Use Our 10-Layer Pyramid to Educate and Advise Borrowers
Most customers are borrowing neophytes. We estimate that the majority of community bank borrowers have a rudimentary financial and accounting understanding, and these borrowers may focus solely on the interest rate on a loan when comparing their options. Even “sophisticated” and seasoned borrowers do not know how to compare their borrowing options to optimize outcomes. “Sophisticated” borrowers may close less than one loan per year (plenty of time to forget past lessons), and these borrowers may only consider the interest rate, commitment term, and monthly P&I payment when comparing their options. Good bankers should educate their customers (as best they can) because there are at least ten attributes that borrowers must address in making an informed financing decision. We will describe the ten attributes that successful commercial lenders should understand when helping borrowers make a financing decision.
The Ten Layers of Borrower Analysis
The pyramid below outlines the ten levels of analysis that borrowers should consider when making a financing decision.
- Nominal Interest Rate. We speak with hundreds of commercial borrowers across the country. From small business owners to real estate investors to municipal and public corporations, and borrowers are demanding more from their banking relationship. However, surprisingly, the lowest pricing and the most aggressive credit structure are not at the top of the list of most borrowers. Borrowers do want a fair price and do want market-driven terms, but small business owners do not specifically look for the lowest rate or the highest advance rate without recourse. Nonetheless, it’s easy for a borrower to compare interest rates, and the stated loan rate is the nominal interest rate that the borrower pays for borrowed funds. Every borrower factors this attribute in the decision-making process.
- Real Interest Rate. Borrowers pay back their loan over several years and in nominal dollars, and they pay back the same nominal dollar amount they borrowed, but that dollar is worth less in the future than it is today. The real interest rate that the borrower pays is more important than the nominal interest rate. Therefore, borrowers should understand the market’s inflation expectation and calculate a loan’s real interest rate. The real rate may be very different depending on the term. Currently, the average nominal interest paid on a 5-year fixed-rate commercial term loan is approximately 2.77%, which is a real rate (after expected inflation for the next five years 2.58%) of 0.19%. Borrowers must understand the importance of expected inflation when considering financing options.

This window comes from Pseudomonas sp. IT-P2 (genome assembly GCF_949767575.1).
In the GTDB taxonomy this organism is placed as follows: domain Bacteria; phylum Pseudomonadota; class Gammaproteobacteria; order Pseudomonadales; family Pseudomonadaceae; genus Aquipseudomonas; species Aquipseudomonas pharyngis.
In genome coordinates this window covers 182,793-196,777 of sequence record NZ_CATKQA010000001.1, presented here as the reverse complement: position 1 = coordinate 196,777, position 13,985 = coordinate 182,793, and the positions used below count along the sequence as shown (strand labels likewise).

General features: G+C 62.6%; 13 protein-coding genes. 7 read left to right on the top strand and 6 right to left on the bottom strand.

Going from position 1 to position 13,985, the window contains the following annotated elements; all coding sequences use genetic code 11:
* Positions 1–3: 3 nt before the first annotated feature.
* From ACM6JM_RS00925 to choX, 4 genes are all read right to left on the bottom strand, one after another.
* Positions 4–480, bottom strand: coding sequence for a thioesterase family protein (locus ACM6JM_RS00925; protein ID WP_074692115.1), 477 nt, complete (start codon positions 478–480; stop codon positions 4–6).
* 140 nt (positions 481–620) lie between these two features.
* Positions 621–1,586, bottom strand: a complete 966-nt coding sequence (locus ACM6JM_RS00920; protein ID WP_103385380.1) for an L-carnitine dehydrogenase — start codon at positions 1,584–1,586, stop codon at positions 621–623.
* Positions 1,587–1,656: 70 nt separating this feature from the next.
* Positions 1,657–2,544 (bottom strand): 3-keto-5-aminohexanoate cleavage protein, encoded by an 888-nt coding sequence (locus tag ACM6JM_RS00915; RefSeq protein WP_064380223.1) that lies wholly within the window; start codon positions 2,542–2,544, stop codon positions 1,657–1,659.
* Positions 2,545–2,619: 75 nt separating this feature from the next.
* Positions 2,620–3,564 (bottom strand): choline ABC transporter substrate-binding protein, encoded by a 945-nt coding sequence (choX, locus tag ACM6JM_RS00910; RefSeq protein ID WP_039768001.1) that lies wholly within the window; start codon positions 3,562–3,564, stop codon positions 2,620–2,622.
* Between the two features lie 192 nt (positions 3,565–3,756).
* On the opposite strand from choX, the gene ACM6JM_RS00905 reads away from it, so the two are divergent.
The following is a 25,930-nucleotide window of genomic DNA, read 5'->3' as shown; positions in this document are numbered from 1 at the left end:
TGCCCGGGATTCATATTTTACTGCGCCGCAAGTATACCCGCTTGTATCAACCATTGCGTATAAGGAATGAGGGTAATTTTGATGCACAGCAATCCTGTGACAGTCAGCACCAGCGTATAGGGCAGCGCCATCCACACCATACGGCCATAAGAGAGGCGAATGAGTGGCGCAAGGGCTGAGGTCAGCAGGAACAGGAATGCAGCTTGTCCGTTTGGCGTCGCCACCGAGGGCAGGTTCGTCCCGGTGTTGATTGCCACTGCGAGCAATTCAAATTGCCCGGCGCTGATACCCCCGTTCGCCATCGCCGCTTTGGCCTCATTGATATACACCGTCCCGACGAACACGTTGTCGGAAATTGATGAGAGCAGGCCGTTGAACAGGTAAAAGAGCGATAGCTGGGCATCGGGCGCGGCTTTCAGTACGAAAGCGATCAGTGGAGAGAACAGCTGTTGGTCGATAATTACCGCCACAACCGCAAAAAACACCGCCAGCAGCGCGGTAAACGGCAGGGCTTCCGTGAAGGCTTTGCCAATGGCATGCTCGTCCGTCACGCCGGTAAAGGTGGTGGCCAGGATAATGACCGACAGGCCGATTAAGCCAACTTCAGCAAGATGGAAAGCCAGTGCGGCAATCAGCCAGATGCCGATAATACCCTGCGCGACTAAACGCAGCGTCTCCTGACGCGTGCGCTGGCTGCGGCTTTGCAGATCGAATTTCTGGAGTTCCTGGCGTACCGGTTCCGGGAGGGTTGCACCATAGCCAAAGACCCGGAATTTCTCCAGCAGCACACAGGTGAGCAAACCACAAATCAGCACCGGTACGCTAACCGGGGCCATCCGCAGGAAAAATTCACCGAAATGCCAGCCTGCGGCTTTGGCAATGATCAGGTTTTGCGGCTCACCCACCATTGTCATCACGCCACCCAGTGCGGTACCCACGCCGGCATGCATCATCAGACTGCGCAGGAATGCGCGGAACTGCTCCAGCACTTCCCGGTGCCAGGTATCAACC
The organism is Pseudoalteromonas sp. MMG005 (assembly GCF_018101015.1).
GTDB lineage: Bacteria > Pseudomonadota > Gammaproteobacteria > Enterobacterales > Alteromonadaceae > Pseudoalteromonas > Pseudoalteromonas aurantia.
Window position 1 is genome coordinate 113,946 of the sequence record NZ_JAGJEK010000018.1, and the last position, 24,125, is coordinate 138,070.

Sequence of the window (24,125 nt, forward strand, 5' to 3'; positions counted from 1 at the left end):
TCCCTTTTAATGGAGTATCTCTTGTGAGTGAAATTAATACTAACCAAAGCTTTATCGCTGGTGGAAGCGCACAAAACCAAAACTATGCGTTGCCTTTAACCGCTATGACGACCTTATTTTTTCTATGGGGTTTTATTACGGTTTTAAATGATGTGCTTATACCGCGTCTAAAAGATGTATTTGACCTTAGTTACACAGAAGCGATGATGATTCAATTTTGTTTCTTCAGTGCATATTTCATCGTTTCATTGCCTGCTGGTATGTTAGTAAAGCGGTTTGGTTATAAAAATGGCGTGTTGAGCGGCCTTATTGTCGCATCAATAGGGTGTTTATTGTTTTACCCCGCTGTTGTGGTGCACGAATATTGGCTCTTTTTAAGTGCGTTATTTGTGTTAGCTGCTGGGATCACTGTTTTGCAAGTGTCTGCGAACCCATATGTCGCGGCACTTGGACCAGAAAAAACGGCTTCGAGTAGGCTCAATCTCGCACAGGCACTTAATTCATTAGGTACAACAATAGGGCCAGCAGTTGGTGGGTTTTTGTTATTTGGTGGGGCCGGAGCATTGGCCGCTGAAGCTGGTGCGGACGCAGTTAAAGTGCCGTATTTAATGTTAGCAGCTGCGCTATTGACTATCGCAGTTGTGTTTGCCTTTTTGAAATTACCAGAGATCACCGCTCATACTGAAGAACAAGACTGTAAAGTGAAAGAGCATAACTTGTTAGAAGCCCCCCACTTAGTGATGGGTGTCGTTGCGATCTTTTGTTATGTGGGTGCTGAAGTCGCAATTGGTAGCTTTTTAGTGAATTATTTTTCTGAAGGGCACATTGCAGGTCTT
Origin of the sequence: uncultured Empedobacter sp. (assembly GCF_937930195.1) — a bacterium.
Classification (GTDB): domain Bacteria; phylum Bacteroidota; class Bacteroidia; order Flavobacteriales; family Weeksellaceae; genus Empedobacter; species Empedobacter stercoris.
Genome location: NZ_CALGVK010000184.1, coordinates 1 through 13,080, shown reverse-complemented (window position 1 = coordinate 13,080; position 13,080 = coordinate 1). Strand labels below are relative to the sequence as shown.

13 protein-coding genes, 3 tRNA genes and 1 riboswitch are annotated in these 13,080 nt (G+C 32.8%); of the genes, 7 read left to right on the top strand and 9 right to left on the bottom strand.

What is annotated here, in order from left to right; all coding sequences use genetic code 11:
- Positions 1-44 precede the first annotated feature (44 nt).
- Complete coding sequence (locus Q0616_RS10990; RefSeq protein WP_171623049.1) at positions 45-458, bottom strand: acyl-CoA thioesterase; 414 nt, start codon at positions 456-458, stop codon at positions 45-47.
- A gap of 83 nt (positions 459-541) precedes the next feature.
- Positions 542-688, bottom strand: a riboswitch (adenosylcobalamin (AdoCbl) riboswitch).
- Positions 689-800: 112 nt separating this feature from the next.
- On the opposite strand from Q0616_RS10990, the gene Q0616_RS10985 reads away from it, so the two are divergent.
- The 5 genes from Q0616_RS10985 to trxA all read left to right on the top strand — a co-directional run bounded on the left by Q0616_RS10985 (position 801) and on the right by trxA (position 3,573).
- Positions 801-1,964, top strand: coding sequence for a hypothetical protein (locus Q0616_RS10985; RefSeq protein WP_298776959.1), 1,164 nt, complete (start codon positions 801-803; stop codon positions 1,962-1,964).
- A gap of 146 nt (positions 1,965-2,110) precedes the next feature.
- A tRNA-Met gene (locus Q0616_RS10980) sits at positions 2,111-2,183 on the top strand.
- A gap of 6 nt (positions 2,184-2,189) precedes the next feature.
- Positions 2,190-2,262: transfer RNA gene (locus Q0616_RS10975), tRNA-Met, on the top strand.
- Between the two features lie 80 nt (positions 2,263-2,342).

- Certainty. The certainty of a loan is not lost on most borrowers. A loan commitment for two years is very different than a commitment for ten years. Further, a loan that reprices in five years has less certainty for the borrower than a loan with a fixed rate for ten years, as an example. Locking in certainty is always valuable for borrowers, but especially during a period when both credit spreads and benchmark rates are at historic lows (the present lending environment).
- Cash Flow. Most novice borrowers do not consider cash flow. Borrowers do not pay the loan with interest rates but with dollars. Different amortization periods create different cash flow needs. Further, borrowers can deduct interest payments from taxes owed, and borrowers can depreciate certain assets financed by the loan. Therefore, borrowers should understand their after-tax, after-depreciation cost of financing in real dollar terms. In today’s market, solid borrowers can finance their business with a negative cost of borrowing (after inflation, after-tax, and after depreciation expenses) – that means borrowers are getting paid to borrow funds, and this is the intended consequence of monetary stimulus.
- Credit Support. Many community banks prioritize sound credit decisions. Lenders will require acceptable cash flow, leverage (advance rate or debt-to-EBITDA), and personal guarantees to give borrowers aggressive pricing and other valuable borrower options. Borrowers need to be educated that aggressive credit structures will leave lenders little leeway for working with borrowers in times of stress. A loan that is aggressive at inception is already a credit loss to the bank during a downturn, and banks will have a little runway to work out an accommodative solution for both parties. It is not in the borrower’s interest to seek the most aggressive credit structure that some banks may accept.